Hologram materials can be tested simultaneously

Measurement method developed by i-sft, measures multiple characteristics at the same time
A measurement method, developed by i-sft, allows several quantitative characteristics of holograms to be tested at the same time, even during the manufacturing stage of Bayer MaterialScience's photopolymer film Bayfol HX.

Light distribution, colour reproduction and colour dispersion can be tested as well as colour shift, taking into account the relevant dihedral angles and any possible section plane of the virtual image. Optical properties such as colour mixing and crosstalk in the 'eyebox' (where the eyes of a hologram viewer are supposed to be) can be analysed and verified. This provides insights into the quality of the image from the user's point of view and helps to optimise the production process of the holograms.

At the Electronic Displays Conference, in Nuremberg (25 February 2015), Dr Rainer Hagen from Bayer MaterialScience will present the properties of photopolymer film Bayfol HX, which enables volumetric high resolution holography for mass production. Tomasz Tarnowski, i-sft, will present the method, showing holographic images reproduced by such films can be analysed simultaneously in a qualitative and quantitative manner. It is possible, for example, to create an automated in-line set-up for testing printed holograms with reproducible tolerances.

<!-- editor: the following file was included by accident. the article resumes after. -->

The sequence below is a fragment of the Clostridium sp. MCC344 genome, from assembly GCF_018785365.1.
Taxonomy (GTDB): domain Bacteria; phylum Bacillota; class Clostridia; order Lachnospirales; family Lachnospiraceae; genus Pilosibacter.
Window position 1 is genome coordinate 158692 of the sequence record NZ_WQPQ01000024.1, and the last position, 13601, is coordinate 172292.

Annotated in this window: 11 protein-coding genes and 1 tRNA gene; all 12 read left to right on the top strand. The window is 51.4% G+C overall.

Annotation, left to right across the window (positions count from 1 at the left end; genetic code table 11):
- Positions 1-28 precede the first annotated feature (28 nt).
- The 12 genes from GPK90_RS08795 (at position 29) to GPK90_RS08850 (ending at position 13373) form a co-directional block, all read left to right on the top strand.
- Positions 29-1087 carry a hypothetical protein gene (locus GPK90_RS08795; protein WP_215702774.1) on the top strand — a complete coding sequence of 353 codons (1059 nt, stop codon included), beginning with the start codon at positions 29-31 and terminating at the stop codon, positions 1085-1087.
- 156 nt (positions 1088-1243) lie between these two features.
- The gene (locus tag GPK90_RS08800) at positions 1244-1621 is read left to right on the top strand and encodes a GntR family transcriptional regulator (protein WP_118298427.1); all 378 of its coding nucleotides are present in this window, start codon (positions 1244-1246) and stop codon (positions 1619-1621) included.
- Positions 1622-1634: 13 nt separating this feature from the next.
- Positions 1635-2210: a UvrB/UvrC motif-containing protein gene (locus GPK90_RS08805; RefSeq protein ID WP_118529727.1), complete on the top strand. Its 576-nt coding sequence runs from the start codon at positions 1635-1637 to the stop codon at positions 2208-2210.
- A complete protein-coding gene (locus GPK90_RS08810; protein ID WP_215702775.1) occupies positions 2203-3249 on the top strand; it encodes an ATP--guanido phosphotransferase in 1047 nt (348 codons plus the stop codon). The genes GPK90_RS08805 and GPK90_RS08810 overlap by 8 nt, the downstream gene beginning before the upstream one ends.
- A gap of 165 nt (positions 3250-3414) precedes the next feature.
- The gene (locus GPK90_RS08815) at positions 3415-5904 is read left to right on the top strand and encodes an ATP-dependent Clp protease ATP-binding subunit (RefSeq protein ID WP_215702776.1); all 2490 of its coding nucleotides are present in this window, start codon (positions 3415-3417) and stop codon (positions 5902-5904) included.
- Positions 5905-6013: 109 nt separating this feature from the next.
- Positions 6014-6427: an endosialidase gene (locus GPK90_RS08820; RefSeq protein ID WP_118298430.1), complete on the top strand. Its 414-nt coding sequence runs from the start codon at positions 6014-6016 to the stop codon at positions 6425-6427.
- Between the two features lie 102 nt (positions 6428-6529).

The photopolymer film enables colour reproduction of 3D images and accurate method of light control. It can be used for new technologies, such as autostereoscopic 3D displays or energy efficient light solutions. Customised film rolls can be configured to a width of up to 1600mm. Bayer MaterialScience offers the whole process, including photopolymer manufacturing, laser recording, and film handling.

A study by research institute MarketsandMarkets predicts a compound annual growth rate of 30.23% fro 2014 to 2020 for holographic optical solutions, also applicable to 3-D displays among other applications. Global market volume is predicted to reach $3.57billion in 2020.

Caroline Hayes

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